"We focus on content that is visually compelling & tells a story, so that when our followers see the image, they will take the time to read the caption and engage with the post." - Shannon Ridinger, @nasa_marshall
Over the past month, I've been preparing a scientific study with Dr. Nicole Dahmen of how science is depicted on Instagram. We recently submitted a conference paper on the subject! But I've also been wanting to get a more personal perspective of how Instagram is being used by science communicators. So I've invited science instagrammers to answer a few of my questions about their science IG practices.
Fourth up in this series is Shannon Ridinger from the NASA Marshall Instagram account, @nasa_marshall. Shannon is the Public Affairs Officer and Social Media Lead for NASA's Marshall Space Flight Center. I met Shannon during a NASA Social event this summer in New Orleans. I've asked Shannon to tell us about her Instagram practices for NASA Marshall in the Q&A below. Enjoy!
*Some links below to particular Instagram posts added by Paige. Light editing for clarity.
Me: When did you start Instagramming for NASA? Which account do you manage?
Shannon Ridinger: We started the NASA Marshall account about two years ago.
Me: Do you use Instagram to share straight science, or more to share "life at NASA"?
Shannon Ridinger: We do a little bit of both, but primarily science and engineering related posts. We have found that our Instagram audience tends to like more pictures of space (things like images from our Chandra Observatory or images from meteor showers or from the International Space Station) and space hardware (components for the new Space Launch System rocket or technology related to 3D printing). Our “life at NASA” content does better on Facebook, so that’s where we put most of that. We try to tailor our content to the platforms it best lends itself to rather than put the exact same thing on every platform.
Me: That's interesting that "life at NASA" content does better on Facebook... Could it be a demographic factor, or a matter of what people are looking for when they browse Facebook vs scroll down their Instagram feeds?
Me: What are your goals / NASA Marshall's goals when instagramming? To inform? To entertain? To promote the scientific work of NASA?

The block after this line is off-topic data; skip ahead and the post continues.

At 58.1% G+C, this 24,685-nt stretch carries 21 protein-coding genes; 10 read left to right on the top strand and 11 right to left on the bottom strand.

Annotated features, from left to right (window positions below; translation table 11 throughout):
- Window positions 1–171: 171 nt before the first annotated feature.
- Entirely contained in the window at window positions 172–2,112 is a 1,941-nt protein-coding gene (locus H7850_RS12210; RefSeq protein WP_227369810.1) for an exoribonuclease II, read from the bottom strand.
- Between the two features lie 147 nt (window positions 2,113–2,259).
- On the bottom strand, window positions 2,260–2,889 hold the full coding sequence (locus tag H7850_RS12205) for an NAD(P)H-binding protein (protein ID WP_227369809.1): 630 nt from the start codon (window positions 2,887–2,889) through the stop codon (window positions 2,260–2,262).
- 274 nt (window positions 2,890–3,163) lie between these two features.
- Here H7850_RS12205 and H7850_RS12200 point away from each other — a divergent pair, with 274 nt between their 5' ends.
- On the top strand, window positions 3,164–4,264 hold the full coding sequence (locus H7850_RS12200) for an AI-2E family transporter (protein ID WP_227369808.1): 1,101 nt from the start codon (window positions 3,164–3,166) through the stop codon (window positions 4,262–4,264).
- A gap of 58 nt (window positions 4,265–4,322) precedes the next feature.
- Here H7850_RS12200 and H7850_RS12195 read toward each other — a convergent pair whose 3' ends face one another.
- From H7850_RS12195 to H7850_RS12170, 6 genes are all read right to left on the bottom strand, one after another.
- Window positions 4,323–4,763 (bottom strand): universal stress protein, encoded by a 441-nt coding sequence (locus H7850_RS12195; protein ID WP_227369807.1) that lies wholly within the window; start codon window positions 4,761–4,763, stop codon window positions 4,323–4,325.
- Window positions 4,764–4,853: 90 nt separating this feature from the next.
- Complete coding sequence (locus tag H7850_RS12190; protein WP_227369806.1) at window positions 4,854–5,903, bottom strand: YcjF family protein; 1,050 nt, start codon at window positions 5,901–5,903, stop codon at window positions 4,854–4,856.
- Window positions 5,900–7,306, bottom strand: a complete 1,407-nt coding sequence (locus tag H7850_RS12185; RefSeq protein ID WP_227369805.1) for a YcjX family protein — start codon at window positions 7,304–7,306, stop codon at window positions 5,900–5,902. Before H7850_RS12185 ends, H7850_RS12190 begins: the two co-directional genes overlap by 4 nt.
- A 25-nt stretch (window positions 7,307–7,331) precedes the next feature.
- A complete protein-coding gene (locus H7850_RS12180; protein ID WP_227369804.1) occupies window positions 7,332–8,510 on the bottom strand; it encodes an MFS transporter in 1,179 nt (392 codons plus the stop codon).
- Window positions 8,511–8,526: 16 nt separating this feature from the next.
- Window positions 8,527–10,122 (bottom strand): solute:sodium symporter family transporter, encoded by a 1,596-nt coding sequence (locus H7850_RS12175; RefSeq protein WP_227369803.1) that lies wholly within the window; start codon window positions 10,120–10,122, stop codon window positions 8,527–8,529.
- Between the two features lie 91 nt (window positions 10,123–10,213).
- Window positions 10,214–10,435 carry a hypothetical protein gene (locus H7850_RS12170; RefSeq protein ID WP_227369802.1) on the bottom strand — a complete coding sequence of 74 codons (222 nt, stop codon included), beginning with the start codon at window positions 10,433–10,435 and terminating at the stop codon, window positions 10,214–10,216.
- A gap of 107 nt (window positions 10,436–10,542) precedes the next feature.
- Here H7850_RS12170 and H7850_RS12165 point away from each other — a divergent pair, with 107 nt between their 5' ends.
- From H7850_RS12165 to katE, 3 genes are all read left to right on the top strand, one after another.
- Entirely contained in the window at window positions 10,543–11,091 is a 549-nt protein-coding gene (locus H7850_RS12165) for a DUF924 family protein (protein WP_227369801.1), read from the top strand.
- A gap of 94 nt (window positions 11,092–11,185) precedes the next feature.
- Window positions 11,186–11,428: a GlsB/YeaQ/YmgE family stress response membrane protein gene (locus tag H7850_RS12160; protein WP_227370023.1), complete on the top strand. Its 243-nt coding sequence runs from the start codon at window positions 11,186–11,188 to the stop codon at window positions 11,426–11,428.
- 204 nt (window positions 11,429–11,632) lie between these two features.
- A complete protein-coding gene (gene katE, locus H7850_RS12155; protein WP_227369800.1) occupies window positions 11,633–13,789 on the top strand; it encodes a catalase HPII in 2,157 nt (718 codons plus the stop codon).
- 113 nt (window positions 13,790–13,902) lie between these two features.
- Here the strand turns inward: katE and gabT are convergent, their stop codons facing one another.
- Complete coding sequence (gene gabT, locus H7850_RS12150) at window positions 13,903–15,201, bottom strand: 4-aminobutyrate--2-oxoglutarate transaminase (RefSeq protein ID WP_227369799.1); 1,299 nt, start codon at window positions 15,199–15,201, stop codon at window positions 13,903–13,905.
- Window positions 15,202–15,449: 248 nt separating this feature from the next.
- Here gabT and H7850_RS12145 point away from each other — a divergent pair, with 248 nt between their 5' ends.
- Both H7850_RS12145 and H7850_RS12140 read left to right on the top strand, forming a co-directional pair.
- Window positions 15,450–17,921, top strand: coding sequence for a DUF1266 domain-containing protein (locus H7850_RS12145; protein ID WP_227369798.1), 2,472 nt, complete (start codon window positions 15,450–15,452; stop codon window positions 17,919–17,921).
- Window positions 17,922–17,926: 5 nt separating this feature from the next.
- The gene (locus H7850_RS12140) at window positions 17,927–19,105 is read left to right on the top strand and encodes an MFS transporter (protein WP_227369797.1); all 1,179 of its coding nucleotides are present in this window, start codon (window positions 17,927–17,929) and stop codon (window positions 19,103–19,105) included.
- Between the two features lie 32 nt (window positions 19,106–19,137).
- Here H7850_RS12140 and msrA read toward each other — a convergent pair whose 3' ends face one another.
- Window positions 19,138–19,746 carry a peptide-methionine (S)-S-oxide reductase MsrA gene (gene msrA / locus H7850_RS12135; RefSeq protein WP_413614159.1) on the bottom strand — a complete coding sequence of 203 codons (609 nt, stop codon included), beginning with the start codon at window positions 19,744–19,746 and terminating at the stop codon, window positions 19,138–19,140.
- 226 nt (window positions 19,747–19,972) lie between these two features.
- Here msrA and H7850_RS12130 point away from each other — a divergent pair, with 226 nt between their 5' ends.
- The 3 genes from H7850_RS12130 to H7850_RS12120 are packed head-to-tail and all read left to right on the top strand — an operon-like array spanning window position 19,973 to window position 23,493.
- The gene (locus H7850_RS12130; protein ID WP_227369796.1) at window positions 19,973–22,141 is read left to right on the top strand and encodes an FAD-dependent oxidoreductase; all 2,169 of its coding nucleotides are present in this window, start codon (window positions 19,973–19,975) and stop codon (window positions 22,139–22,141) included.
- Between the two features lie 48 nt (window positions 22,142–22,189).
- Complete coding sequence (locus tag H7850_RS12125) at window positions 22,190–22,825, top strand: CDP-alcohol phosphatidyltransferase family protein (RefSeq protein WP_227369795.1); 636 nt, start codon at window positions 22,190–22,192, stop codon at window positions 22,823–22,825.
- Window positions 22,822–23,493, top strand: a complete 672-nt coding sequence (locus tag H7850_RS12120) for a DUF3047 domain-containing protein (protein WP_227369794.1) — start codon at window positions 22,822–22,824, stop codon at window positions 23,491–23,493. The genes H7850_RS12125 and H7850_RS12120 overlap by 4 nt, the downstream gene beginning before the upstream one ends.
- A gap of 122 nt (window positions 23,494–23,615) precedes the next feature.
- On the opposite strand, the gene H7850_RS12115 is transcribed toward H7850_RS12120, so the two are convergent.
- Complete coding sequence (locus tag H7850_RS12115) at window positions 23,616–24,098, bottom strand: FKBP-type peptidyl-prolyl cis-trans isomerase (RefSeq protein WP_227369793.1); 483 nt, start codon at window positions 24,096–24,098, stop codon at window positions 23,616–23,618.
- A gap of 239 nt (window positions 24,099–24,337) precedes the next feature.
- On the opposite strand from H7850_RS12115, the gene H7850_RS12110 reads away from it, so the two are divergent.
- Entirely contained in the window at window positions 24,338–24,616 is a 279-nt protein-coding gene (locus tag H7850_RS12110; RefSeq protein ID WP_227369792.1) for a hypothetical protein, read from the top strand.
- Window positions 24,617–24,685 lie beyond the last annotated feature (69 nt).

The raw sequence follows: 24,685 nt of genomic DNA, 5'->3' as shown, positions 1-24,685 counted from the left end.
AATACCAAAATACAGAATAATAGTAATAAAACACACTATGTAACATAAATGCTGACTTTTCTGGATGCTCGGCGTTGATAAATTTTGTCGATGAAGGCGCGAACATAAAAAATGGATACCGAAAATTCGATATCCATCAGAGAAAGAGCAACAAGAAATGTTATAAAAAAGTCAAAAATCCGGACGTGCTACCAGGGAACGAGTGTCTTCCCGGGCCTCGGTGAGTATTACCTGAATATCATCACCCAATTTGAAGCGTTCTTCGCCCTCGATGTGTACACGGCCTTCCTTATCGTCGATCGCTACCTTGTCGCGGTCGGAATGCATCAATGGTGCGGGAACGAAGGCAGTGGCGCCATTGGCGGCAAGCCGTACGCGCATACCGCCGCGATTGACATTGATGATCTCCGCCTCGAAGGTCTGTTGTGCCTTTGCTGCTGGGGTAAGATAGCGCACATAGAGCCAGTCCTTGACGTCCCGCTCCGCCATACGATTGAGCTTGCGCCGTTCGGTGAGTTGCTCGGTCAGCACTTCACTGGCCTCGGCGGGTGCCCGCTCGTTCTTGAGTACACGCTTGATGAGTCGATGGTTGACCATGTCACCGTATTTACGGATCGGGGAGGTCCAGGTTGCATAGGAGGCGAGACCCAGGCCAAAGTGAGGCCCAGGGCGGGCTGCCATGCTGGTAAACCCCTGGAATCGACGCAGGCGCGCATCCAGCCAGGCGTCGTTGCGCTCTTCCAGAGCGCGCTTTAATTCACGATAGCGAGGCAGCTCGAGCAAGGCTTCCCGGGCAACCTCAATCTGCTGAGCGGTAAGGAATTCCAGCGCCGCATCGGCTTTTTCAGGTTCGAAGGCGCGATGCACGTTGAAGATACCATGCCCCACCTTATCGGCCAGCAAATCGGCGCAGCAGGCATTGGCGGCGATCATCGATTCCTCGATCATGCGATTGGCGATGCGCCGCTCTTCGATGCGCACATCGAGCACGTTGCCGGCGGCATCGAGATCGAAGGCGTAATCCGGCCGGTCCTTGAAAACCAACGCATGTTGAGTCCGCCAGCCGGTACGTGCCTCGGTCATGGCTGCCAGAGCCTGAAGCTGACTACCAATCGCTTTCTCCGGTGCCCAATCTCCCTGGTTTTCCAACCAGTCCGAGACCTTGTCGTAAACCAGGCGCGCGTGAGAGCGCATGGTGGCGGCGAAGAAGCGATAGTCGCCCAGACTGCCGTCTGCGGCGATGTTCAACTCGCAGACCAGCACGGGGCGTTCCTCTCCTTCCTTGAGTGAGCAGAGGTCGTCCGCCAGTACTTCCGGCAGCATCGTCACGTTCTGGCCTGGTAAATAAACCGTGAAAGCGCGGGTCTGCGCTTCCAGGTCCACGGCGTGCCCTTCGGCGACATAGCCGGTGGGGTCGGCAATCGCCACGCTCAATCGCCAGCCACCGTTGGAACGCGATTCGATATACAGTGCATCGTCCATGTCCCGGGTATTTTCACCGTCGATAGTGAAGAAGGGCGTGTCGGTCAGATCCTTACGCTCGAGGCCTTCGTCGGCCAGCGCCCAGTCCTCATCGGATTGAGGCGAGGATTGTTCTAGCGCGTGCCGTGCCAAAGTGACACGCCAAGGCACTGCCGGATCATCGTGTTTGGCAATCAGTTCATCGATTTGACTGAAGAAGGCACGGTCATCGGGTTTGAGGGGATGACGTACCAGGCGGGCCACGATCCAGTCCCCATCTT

Shannon Ridinger: I’d say with our NASA Marshall account our primary goal is inform our audience of things we at Marshall, and NASA in general, are discovering & working on, why they matter and are important, and how the things we are learning can help us all on Earth. We want the public engaged and excited about NASA because we are doing some really exciting work.
Part of being successful on social media is learning to balance the entertainment value with the education value, and space content really lends itself well to being able to do those two things.
Me: What kinds of things do you usually post on the NASA Marshall Instagram account? How often do you post?
Shannon Ridinger: We post normally once a day, occasionally two, depending on what’s going on for the day. We post updates related to things we are working on at NASA Marshall and also things that are happening NASA-wide.
For example, over the last couple of weeks we’ve posted a picture of astronaut Kate Rubins on the International Space Station, images from the Chandra Observatory X-Ray (Marshall manages this), components from the Space Launch Rocket (NASA Marshall is the NASA center in charge of designing & building the rocket), the James Webb telescope, and a throwback Thursday post on the Saturn V rocket. We try to keep a good mix of Marshall specific topics but also things happening NASA-wide, and we focus on content that is visually compelling & tells a story, so that when our followers see the image, they will take the time to read the caption and engage with the post.
Me: Were you given guidelines or a general strategy for what/how to share on the @nasa_marshall account?
Shannon Ridinger: Our NASA headquarters social team is wonderful, and all of our center accounts fall under them. They encourage all NASA accounts to be unique and compelling, and their primary guidelines are to use content that is well-done, tells a meaningful, thoughtful story and gets our messages across.